That belief is supported by the final page, a tableau that forces a re-evaluation of everything that’s gone before. It’s accomplished quite simply, by pulling the focus back until it is literally outside of the tale’s original narrative frame, granting a wider, perhaps more objective viewpoint for all that has come before. It’s a bold move, one that goads the reader by silently asking what value the fall of a sparrow might truly be in the larger scheme of things.
Throughout, the underlying architecture of Duarte’s layouts, combined with his impeccable choice of moments and point of view to portray, entrains the imagination even while effectively escorting the eye from panel to panel, and page to page with an elegant, assured grace—except when it breaks tempo, visually establishing an entirely different narrative rhythm for dramatic or comedic effect. Duarte also possess an infallible ability for spotting his blacks for greatest effect, while his backgrounds often seem to function like supporting players, effortlessly appearing or fading away as required, stealthily supporting and emphasizing everything occurring before them.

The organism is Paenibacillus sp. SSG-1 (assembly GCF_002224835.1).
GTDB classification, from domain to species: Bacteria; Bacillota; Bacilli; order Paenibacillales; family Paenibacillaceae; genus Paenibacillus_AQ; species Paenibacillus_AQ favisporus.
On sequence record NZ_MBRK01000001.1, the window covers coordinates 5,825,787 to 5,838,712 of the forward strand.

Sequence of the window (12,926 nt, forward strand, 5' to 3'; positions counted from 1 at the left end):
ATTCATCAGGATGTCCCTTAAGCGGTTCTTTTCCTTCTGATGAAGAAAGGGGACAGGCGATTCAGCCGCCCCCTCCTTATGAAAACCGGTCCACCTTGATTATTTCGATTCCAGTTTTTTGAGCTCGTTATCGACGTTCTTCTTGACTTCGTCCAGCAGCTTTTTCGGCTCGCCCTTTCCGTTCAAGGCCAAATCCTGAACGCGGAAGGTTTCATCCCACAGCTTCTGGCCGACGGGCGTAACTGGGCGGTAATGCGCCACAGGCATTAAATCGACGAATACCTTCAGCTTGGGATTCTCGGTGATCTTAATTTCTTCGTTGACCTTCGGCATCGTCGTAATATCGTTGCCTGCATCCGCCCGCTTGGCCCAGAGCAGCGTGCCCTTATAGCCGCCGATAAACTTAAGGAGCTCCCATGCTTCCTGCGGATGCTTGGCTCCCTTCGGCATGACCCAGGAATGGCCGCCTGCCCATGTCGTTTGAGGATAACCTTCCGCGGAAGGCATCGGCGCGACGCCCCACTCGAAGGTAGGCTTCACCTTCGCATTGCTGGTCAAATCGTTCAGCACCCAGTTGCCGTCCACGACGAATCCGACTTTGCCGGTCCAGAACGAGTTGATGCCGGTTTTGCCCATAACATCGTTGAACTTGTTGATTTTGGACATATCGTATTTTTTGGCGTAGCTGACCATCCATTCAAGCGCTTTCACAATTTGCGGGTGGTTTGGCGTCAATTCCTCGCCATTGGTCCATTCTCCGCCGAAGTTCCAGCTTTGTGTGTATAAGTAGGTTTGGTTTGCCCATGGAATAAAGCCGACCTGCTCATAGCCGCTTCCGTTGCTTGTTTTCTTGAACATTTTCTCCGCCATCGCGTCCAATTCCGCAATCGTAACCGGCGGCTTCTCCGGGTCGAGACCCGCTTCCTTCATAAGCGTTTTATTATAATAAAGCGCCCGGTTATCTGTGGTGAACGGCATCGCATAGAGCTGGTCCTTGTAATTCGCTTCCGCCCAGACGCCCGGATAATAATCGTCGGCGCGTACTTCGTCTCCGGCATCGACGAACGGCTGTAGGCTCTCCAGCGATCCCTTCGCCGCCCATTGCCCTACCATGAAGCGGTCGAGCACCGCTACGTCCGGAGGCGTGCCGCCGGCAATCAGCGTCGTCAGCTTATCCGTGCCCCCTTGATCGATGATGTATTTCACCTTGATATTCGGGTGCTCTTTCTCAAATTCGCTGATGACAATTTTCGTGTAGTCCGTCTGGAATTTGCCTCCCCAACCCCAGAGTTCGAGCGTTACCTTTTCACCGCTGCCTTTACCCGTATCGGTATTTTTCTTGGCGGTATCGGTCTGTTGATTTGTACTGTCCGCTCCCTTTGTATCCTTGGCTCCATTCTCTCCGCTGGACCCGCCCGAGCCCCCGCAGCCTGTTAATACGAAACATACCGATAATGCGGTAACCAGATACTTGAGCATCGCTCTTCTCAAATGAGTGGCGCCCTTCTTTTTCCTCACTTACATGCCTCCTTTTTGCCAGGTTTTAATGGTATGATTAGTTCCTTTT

Blend all of those qualities and qualifications with Duarte’s droll, multi-layered sense of humor and impeccable comic timing, and the result is that rarest of books—a quick, fun read that can be relished by all ages and most cultures. Equally telling, it’s a work that can be read by those seeking pure entertainment, or celebrated as a literal text-book example of comics well-done. And nowhere is that more apparent than in book’s final entry, “Monsters!”